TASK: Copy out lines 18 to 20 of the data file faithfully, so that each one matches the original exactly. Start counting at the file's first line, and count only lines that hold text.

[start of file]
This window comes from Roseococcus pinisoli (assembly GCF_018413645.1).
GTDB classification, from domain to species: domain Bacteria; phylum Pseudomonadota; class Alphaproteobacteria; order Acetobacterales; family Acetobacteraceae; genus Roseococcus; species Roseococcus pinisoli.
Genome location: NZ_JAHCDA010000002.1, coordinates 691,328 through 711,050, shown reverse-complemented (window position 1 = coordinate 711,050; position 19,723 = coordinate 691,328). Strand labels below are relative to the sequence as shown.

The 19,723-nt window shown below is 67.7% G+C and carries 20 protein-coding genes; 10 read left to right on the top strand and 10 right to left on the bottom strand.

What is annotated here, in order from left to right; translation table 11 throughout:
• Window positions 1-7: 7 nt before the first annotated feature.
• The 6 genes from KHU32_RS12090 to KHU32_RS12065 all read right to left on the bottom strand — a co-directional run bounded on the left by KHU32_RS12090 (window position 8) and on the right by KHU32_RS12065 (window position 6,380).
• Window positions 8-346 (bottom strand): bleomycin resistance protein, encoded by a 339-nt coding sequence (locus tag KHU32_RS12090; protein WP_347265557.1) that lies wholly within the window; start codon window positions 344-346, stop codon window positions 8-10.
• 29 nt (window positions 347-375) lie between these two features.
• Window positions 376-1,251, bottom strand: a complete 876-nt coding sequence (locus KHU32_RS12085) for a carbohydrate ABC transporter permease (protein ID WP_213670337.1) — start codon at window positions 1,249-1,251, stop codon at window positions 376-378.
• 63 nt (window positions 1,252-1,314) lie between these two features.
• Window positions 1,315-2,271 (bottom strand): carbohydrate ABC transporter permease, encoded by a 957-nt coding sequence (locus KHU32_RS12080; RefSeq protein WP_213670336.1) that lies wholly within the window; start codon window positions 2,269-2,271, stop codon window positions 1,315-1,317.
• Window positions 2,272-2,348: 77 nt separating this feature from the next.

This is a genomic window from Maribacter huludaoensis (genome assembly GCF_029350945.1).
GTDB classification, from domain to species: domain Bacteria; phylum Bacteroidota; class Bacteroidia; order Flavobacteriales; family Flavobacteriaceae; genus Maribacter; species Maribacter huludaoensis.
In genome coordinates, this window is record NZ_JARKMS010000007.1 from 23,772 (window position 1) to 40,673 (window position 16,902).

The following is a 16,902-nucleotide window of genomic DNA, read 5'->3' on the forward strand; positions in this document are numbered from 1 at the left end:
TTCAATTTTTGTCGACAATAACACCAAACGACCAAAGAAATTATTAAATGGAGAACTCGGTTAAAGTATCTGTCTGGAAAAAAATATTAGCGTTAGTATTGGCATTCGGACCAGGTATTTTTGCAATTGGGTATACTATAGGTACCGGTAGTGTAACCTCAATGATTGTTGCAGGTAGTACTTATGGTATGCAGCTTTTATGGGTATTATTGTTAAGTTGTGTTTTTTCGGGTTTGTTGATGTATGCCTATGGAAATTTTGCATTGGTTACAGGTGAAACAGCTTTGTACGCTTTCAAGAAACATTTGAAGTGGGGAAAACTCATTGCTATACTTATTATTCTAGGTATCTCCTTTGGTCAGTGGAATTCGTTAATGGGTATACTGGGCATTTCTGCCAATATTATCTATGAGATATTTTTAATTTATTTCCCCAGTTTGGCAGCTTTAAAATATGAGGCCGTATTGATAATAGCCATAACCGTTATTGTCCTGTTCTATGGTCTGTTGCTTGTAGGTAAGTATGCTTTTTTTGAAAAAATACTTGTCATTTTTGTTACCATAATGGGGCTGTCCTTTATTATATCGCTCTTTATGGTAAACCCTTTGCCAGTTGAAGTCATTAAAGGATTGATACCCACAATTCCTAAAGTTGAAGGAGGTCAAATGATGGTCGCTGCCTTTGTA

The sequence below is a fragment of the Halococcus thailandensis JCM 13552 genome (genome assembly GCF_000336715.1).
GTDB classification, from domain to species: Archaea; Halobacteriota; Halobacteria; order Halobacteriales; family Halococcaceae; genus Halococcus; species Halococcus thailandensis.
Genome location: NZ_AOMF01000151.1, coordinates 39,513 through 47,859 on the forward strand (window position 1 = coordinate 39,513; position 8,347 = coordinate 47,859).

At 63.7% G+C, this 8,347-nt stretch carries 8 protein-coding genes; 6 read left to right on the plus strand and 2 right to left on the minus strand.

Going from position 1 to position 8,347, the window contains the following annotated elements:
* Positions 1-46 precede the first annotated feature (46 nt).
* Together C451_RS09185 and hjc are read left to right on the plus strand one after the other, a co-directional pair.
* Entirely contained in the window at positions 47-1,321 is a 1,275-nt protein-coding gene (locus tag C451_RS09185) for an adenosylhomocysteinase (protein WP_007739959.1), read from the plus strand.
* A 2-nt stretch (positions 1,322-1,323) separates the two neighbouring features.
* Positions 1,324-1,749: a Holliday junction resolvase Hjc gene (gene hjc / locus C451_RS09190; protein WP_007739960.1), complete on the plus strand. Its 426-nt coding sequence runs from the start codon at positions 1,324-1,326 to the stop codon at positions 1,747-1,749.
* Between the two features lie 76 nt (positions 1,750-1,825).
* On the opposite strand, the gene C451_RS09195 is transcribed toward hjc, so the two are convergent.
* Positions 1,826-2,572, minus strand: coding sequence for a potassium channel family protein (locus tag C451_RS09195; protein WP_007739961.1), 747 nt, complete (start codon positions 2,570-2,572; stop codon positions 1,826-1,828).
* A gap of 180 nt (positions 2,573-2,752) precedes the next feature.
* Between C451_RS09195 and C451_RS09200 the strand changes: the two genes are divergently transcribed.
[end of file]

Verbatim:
TTCAATTTTTGTCGACAATAACACCAAACGACCAAAGAAATTATTAAATGGAGAACTCGGTTAAAGTATCTGTCTGGAAAAAAATATTAGCGTTAGTATTGGCATTCGGACCAGGTATTTTTGCAATTGGGTATACTATAGGTACCGGTAGTGTAACCTCAATGATTGTTGCAGGTAGTACTTATGGTATGCAGCTTTTATGGGTATTATTGTTAAGTTGTGTTTTTTCGGGTTTGTTGATGTATGCCTATGGAAATTTTGCATTGGTTACAGGTGAAACAGCTTTGTACGCTTTCAAGAAACATTTGAAGTGGGGAAAACTCATTGCTATACTTATTATTCTAGGTATCTCCTTTGGTCAGTGGAATTCGTTAATGGGTATACTGGGCATTTCTGCCAATATTATCTATGAGATATTTTTAATTTATTTCCCCAGTTTGGCAGCTTTAAAATATGAGGCCGTATTGATAATAGCCATAACCGTTATTGTCCTGTTCTATGGTCTGTTGCTTGTAGGTAAGTATGCTTTTTTTGAAAAAATACTTGTCATTTTTGTTACCATAATGGGGCTGTCCTTTATTATATCGCTCTTTATGGTAAACCCTTTGCCAGTTGAAGTCATTAAAGGATTGATACCCACAATTCCTAAAGTTGAAGGAGGTCAAATGATGGTCGCTGCCTTTGTA

The sequence below is a fragment of the Halococcus thailandensis JCM 13552 genome (genome assembly GCF_000336715.1).
GTDB classification, from domain to species: Archaea; Halobacteriota; Halobacteria; order Halobacteriales; family Halococcaceae; genus Halococcus; species Halococcus thailandensis.